Competence, by Gail Carriger, is the third in The Custard Protocol series. This time out, we follow Primrose and her brother Percival, rather than Prudence, as the main characters. We start out with Prim being inadvertently abandoned in Singapore when the Spotted Custard, her airship, springs a helium leak.
1—Prim’s and Percy’s Adventures
After being separated from the Spotted Custard, Prim—along with Tasherit, a were-lioness—Prim must secure helium for her ship by stealing a mushroom. Then, after Prim and Rue receive a coded missive from Rue’s mother, Percy must plot a dangerous and little-used course to South America to rescue an endangered species of vampire, the pishtacos. After Rue’s first attempt to meet with said pishtacos goes awry, it’s up to Prim and Percy, using nothing but good manners and logic, to convince the vampires of their good intentions. And none of that even takes into account Percy’s attempt to use a book club to save a soulless man.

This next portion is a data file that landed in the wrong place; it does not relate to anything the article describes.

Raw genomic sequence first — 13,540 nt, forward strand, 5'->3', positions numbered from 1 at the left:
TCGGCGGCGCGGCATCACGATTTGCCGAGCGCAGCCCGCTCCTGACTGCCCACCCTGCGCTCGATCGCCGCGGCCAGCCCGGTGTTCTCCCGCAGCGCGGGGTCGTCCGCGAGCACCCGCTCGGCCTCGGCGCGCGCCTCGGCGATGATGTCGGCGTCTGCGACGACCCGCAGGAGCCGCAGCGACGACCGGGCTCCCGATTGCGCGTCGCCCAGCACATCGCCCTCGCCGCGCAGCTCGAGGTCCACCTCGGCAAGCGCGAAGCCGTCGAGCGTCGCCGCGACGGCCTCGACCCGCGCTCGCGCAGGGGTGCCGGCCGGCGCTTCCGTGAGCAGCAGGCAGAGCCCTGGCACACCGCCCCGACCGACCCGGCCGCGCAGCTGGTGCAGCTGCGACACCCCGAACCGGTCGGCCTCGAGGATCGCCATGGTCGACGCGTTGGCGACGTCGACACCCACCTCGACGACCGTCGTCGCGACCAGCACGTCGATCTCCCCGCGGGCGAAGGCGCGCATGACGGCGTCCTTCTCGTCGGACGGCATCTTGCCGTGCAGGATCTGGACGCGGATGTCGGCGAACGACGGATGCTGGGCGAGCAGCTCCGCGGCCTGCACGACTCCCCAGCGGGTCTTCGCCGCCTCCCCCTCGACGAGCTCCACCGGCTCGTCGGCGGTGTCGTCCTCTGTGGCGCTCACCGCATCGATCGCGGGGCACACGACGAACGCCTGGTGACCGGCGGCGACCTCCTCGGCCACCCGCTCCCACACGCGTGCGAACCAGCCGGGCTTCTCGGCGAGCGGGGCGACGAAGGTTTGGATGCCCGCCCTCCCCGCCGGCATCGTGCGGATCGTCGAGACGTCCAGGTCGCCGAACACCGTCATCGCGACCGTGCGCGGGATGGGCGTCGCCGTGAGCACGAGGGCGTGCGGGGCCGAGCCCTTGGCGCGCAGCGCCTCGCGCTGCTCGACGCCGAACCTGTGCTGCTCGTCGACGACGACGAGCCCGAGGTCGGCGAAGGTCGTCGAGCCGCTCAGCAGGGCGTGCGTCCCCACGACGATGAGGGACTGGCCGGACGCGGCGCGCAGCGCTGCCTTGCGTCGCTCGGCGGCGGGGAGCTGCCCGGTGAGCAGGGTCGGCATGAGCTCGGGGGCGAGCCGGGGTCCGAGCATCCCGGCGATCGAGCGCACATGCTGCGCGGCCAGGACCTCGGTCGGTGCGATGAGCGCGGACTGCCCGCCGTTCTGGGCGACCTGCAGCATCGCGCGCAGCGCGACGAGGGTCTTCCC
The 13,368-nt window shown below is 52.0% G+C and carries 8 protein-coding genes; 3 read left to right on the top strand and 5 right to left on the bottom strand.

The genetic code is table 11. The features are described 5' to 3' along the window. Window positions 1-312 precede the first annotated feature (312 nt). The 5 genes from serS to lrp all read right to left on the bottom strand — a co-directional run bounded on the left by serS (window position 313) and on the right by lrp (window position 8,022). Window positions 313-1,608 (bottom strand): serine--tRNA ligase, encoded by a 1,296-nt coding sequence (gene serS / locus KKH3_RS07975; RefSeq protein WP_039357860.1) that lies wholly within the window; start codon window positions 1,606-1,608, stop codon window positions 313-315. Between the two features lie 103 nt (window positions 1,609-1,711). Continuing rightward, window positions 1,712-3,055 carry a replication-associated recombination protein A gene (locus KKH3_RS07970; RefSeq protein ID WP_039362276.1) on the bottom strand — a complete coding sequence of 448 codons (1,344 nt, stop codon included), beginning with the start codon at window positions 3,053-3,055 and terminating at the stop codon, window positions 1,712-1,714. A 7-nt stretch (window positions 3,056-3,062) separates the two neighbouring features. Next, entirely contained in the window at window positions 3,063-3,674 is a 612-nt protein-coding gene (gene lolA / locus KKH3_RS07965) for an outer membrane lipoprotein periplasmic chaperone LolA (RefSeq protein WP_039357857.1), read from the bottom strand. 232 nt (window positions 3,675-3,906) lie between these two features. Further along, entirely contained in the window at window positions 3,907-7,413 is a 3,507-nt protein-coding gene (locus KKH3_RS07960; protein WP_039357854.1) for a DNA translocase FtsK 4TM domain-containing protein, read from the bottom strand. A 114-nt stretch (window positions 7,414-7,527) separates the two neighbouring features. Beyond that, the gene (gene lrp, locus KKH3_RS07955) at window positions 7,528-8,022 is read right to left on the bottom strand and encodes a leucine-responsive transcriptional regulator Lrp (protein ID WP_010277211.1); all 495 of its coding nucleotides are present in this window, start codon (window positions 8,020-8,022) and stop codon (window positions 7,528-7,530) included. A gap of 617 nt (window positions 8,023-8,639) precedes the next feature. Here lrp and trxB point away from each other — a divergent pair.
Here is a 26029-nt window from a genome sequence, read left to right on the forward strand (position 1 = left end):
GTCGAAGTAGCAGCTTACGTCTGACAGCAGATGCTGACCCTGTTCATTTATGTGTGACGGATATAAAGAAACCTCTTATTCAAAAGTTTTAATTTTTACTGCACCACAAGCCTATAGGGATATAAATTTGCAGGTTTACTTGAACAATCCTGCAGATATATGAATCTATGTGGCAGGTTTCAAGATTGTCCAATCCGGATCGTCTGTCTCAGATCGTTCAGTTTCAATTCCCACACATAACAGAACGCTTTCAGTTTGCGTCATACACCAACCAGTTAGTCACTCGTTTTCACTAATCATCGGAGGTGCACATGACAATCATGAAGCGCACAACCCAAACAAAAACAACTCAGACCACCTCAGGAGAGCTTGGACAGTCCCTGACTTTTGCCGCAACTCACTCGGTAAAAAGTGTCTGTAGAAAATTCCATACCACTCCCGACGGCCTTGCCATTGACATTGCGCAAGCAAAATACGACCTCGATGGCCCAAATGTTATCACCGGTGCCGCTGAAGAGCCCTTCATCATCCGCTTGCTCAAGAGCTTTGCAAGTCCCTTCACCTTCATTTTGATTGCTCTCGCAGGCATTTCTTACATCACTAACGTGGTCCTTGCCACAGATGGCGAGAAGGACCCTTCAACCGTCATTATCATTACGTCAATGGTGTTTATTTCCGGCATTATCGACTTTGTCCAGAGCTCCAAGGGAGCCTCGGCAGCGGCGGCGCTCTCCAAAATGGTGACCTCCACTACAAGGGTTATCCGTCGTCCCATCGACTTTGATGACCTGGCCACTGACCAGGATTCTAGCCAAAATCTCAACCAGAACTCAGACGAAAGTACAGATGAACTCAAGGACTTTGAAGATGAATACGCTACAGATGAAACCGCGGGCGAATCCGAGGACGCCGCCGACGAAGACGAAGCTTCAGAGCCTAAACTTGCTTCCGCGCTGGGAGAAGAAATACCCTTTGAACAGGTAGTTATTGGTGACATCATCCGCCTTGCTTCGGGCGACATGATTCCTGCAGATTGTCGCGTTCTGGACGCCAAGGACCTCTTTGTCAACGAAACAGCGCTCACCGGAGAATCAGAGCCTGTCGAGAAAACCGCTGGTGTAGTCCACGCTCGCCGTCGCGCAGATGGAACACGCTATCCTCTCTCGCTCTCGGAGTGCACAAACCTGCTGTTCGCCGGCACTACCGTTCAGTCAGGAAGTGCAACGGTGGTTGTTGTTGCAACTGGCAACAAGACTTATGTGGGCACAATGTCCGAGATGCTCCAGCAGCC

Much as I love Rue, it was fun following her companions instead. Prim is so very prim and proper, often to her own detriment—certainly so in the case of her love life. It takes Prim a while to accept that she’s a lover of fellow women, and one werecat in particular. Meanwhile, Percy isn’t as happy as he thinks he is, and yet simultaneously is more happy than he thinks he is. He’s found a home on the Spotted Custard and acceptance there, and yet he believes all he really needs are his books, his research, and academic fame.
As ever, Ms. Carriger’s wit and humor are on display. The world-building continues to be superb—ladle-shaped airships, the particular habits of the South American vampires, and of course, Prim’s shopping both saves the day and reveals a good deal about the world. The romances are deftly handled, staying true to the characters. We also learn more about Floote, the Spotted Custard’s ghostly butler, and his motivations—not a lot, but what we do learn is significant.
The end of Competence left me genuinely happy. The ending is not only happy but satisfying in a visceral way. I won’t spoil it, I’ll only say Prim’s family is growing in more ways than one. And it’s marvelous.